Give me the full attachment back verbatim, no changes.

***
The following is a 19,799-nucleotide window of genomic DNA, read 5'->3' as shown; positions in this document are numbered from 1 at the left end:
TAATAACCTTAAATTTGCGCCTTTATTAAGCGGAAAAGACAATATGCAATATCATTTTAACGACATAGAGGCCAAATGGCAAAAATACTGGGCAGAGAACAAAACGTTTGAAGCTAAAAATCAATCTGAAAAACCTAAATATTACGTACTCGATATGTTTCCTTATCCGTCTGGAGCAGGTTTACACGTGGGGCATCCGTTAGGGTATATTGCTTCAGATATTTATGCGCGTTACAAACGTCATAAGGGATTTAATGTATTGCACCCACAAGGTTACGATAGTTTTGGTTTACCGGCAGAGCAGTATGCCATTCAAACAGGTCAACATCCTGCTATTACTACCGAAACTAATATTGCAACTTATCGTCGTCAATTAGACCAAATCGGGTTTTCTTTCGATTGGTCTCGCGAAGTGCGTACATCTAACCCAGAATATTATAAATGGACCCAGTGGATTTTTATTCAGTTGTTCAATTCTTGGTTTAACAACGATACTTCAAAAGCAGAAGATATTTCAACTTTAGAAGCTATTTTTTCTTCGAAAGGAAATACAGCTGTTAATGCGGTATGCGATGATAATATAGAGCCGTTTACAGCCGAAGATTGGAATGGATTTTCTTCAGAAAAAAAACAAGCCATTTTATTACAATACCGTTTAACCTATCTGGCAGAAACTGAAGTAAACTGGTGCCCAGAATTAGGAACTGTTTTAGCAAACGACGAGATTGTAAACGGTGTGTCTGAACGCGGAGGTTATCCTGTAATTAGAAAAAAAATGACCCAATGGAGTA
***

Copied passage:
The following is a 19,799-nucleotide window of genomic DNA, read 5'->3' as shown; positions in this document are numbered from 1 at the left end:
TAATAACCTTAAATTTGCGCCTTTATTAAGCGGAAAAGACAATATGCAATATCATTTTAACGACATAGAGGCCAAATGGCAAAAATACTGGGCAGAGAACAAAACGTTTGAAGCTAAAAATCAATCTGAAAAACCTAAATATTACGTACTCGATATGTTTCCTTATCCGTCTGGAGCAGGTTTACACGTGGGGCATCCGTTAGGGTATATTGCTTCAGATATTTATGCGCGTTACAAACGTCATAAGGGATTTAATGTATTGCACCCACAAGGTTACGATAGTTTTGGTTTACCGGCAGAGCAGTATGCCATTCAAACAGGTCAACATCCTGCTATTACTACCGAAACTAATATTGCAACTTATCGTCGTCAATTAGACCAAATCGGGTTTTCTTTCGATTGGTCTCGCGAAGTGCGTACATCTAACCCAGAATATTATAAATGGACCCAGTGGATTTTTATTCAGTTGTTCAATTCTTGGTTTAACAACGATACTTCAAAAGCAGAAGATATTTCAACTTTAGAAGCTATTTTTTCTTCGAAAGGAAATACAGCTGTTAATGCGGTATGCGATGATAATATAGAGCCGTTTACAGCCGAAGATTGGAATGGATTTTCTTCAGAAAAAAAACAAGCCATTTTATTACAATACCGTTTAACCTATCTGGCAGAAACTGAAGTAAACTGGTGCCCAGAATTAGGAACTGTTTTAGCAAACGACGAGATTGTAAACGGTGTGTCTGAACGCGGAGGTTATCCTGTAATTAGAAAAAAAATGACCCAATGGAGTA